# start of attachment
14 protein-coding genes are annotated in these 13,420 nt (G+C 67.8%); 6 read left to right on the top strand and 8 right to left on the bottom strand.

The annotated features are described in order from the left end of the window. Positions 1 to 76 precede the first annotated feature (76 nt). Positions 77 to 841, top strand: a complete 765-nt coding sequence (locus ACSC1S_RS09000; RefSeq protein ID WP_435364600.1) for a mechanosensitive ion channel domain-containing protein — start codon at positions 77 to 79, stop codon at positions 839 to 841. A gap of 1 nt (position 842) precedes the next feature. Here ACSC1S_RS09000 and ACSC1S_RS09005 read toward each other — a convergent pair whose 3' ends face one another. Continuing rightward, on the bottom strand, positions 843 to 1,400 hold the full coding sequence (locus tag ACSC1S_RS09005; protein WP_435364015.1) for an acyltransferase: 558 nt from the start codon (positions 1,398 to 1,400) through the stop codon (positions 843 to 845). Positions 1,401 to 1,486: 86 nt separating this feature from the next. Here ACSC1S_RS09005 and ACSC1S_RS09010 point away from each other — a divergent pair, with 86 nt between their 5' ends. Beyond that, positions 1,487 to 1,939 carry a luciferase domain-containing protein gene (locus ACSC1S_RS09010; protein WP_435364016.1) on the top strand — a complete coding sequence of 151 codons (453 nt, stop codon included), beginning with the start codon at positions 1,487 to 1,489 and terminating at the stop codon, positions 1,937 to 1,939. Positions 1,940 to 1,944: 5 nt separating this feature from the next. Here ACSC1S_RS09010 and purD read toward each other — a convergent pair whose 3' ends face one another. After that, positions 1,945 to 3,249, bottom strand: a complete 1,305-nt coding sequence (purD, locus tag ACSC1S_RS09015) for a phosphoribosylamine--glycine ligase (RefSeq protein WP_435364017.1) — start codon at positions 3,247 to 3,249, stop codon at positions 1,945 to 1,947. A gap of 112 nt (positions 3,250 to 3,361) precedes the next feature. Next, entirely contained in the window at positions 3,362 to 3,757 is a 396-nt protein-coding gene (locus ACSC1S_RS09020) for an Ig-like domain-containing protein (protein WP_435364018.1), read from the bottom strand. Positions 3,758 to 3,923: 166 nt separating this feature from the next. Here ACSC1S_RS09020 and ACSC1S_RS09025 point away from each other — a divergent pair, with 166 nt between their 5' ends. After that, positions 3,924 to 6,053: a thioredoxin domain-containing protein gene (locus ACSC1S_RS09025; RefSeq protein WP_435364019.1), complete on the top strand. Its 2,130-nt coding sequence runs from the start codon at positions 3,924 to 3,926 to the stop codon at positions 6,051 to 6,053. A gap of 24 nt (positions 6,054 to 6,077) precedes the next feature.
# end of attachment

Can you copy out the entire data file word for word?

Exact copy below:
14 protein-coding genes are annotated in these 13,420 nt (G+C 67.8%); 6 read left to right on the top strand and 8 right to left on the bottom strand.

The annotated features are described in order from the left end of the window. Positions 1 to 76 precede the first annotated feature (76 nt). Positions 77 to 841, top strand: a complete 765-nt coding sequence (locus ACSC1S_RS09000; RefSeq protein ID WP_435364600.1) for a mechanosensitive ion channel domain-containing protein — start codon at positions 77 to 79, stop codon at positions 839 to 841. A gap of 1 nt (position 842) precedes the next feature. Here ACSC1S_RS09000 and ACSC1S_RS09005 read toward each other — a convergent pair whose 3' ends face one another. Continuing rightward, on the bottom strand, positions 843 to 1,400 hold the full coding sequence (locus tag ACSC1S_RS09005; protein WP_435364015.1) for an acyltransferase: 558 nt from the start codon (positions 1,398 to 1,400) through the stop codon (positions 843 to 845). Positions 1,401 to 1,486: 86 nt separating this feature from the next. Here ACSC1S_RS09005 and ACSC1S_RS09010 point away from each other — a divergent pair, with 86 nt between their 5' ends. Beyond that, positions 1,487 to 1,939 carry a luciferase domain-containing protein gene (locus ACSC1S_RS09010; protein WP_435364016.1) on the top strand — a complete coding sequence of 151 codons (453 nt, stop codon included), beginning with the start codon at positions 1,487 to 1,489 and terminating at the stop codon, positions 1,937 to 1,939. Positions 1,940 to 1,944: 5 nt separating this feature from the next. Here ACSC1S_RS09010 and purD read toward each other — a convergent pair whose 3' ends face one another. After that, positions 1,945 to 3,249, bottom strand: a complete 1,305-nt coding sequence (purD, locus tag ACSC1S_RS09015) for a phosphoribosylamine--glycine ligase (RefSeq protein WP_435364017.1) — start codon at positions 3,247 to 3,249, stop codon at positions 1,945 to 1,947. A gap of 112 nt (positions 3,250 to 3,361) precedes the next feature. Next, entirely contained in the window at positions 3,362 to 3,757 is a 396-nt protein-coding gene (locus ACSC1S_RS09020) for an Ig-like domain-containing protein (protein WP_435364018.1), read from the bottom strand. Positions 3,758 to 3,923: 166 nt separating this feature from the next. Here ACSC1S_RS09020 and ACSC1S_RS09025 point away from each other — a divergent pair, with 166 nt between their 5' ends. After that, positions 3,924 to 6,053: a thioredoxin domain-containing protein gene (locus ACSC1S_RS09025; RefSeq protein WP_435364019.1), complete on the top strand. Its 2,130-nt coding sequence runs from the start codon at positions 3,924 to 3,926 to the stop codon at positions 6,051 to 6,053. A gap of 24 nt (positions 6,054 to 6,077) precedes the next feature.